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Toyota makes a lot of great cars, but not every single one necessarily hits the mark. The 2021 4Runner might be one of those cars, as some critics didn’t have many nice things to say about it. That being said, while it disappointed a few critics, the 2021 Toyota 4Runner does exceed in a few things.

A recap of Consumer Reports’ review of the 2021 Toyota 4Runner

With an overall score of just 64 out of 100, Consumer Reports didn’t think too highly of the 2021 4Runner. In its review of the Toyota SUV, Consumer Reports said that the 4Runner had plenty of cons, and it’s why it scored so poorly overall.

One of the main issues with the 4Runner had to do with its price points. It starts at just over $36,000, but Consumer Reports said that it’s a pretty expensive car given what it comes with.

That’s another sore spot, as the 2021 4Runner doesn’t come with that great of an interior. Not only did Consumer Reports say that it was tough to get into the 4Runner in the first place, but despite its size, the 4Runner’s interior was actually kind of cramped.

In addition to that, due to how cramped the 4Runner actually is, its driver visibility might actually be a bit worse than its competitors. 

These interior issues made the 4Runner a rather uncomfortable SUV to be in, but these weren’t the only issues that Consumer Reports had with the 4Runner’s quality of comfort.

Clumsy handling and a bumpy ride make this SUV a questionable choice

One of the worst aspects of the 2021 Toyota 4Runner, according to the review, was how it felt to drive. Off the bat, Consumer Reports said that the 4Runner had a “rough ride,” and that was still true even on the more expensive trims.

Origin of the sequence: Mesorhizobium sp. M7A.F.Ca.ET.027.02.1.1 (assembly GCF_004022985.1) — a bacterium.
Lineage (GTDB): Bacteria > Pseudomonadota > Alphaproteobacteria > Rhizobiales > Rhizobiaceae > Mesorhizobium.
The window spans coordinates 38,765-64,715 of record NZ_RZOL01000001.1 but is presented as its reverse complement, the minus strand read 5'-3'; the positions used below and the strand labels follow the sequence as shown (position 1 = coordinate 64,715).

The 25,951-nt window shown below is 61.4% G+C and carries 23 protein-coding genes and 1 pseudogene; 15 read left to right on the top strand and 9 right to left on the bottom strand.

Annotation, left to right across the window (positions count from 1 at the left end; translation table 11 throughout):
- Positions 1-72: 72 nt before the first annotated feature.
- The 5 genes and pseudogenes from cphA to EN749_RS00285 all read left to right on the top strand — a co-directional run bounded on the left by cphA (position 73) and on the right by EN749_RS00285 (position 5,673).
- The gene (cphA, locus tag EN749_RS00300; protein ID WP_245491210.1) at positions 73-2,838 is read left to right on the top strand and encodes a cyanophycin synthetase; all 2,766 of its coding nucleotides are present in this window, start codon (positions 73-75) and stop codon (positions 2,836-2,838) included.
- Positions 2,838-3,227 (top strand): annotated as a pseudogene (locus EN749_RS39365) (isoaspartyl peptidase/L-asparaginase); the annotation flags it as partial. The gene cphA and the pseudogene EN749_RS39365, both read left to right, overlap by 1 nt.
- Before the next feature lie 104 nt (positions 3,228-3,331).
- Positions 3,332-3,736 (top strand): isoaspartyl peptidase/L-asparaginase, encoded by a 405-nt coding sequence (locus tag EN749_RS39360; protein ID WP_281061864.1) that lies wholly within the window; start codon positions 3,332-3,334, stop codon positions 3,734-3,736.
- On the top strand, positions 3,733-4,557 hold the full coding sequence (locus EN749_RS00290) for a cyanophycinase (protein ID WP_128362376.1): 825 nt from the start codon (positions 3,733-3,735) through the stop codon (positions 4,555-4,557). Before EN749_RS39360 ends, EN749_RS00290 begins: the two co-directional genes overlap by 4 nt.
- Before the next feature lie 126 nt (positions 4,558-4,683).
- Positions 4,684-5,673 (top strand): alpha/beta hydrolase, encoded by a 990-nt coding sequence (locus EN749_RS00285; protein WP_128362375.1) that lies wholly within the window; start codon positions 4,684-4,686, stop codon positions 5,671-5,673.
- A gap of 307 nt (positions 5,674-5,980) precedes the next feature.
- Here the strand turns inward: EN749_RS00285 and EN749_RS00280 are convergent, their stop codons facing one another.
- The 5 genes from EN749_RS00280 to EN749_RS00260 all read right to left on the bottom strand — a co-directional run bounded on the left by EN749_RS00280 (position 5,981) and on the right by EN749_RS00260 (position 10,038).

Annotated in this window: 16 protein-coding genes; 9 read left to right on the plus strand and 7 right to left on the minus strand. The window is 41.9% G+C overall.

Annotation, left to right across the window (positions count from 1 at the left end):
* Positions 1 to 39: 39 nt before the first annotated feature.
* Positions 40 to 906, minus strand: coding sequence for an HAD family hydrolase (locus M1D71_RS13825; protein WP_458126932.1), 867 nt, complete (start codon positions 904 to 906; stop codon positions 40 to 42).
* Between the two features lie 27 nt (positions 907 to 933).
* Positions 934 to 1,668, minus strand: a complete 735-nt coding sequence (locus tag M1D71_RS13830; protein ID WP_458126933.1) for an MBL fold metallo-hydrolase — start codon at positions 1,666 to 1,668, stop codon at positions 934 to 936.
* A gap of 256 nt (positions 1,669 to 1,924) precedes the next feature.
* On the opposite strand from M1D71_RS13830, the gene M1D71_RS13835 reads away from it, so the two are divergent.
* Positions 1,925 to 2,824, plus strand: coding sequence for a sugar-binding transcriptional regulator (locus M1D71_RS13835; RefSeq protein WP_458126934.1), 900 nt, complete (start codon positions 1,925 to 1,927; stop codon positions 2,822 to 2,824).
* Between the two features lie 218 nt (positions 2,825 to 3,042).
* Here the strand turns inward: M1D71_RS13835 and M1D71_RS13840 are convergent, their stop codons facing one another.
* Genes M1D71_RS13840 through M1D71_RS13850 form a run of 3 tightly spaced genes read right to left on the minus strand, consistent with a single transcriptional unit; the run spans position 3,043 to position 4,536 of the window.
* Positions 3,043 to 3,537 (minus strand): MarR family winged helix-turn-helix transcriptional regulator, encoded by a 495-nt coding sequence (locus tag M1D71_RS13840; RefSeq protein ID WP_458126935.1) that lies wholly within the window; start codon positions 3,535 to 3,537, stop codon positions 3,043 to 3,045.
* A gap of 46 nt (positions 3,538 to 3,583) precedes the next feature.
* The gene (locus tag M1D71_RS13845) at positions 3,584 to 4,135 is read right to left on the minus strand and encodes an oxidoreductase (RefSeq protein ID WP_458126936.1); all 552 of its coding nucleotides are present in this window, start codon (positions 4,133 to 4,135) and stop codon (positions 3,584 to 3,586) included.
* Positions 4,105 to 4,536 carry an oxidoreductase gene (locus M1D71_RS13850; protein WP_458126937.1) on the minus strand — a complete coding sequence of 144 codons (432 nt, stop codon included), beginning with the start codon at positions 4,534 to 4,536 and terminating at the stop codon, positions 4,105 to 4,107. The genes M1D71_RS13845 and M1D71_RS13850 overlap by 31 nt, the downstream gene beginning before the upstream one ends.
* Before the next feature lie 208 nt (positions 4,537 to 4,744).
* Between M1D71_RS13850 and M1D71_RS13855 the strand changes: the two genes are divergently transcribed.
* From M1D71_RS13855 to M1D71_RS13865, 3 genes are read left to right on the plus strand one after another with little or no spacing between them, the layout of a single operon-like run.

To be fair to the 4Runner though, Consumer Reports also said that the 4Runner’s cabin was relatively quiet despite how loud its engine is.

Ride quality aside, the 4Runner also didn’t handle really well, and Consumer Reports said that its handling was actually “clumsy.” The review even wrote that even when the 4Runner is doing “routine cornering maneuvers,” it doesn’t feel good to drive since the body leaned a lot during those basic maneuvers. 

In fact, Consumer Reports also said that the 4Runner’s steering felt “vague and disconnected from the road” among other things. U.S. News echoed these sentiments in their review of the new 4Runner. The review complained of an outdated interior and lousy ride quality.

While critics made a lot of valid criticisms about the 4Runner, most agreed on one thing, and that’s the fact that the 4Runner excels in what it was made to do, and that’s off-roading. 

The 2021 Toyota 4Runner is a great going off-road

Some SUVs are built for everyday errands and commutes, and other SUVs are supposed to be the epitome of comfort. Those things aren’t what Toyota built the 4Runner for, so naturally, it won’t score very well in those regards. Toyota built the 4Runner to go off-road, and it certainly does that very well. 

The 4Runner is built in such a way that it can handle off-roading without damaging itself too much, and its engine is also properly equipped for such adventures. It comes with a powerful 4.0-liter V6 that gets about 270-hp, and while it’s not exactly fuel-efficient, it does allow the 4Runner to tow up to 5,000-pounds. 

Furthermore, the 4Runner lives up to Toyota’s reputation for making reliable cars, and as such, it can be a workhorse for folks who want to go off-road a lot.

Indeed, Consumer Reports gave the 2021 4Runner a 5 out of 5 for its predicted reliability rating, since Toyota has managed to do exactly what it set out to do by building a reliable off-roading SUV.


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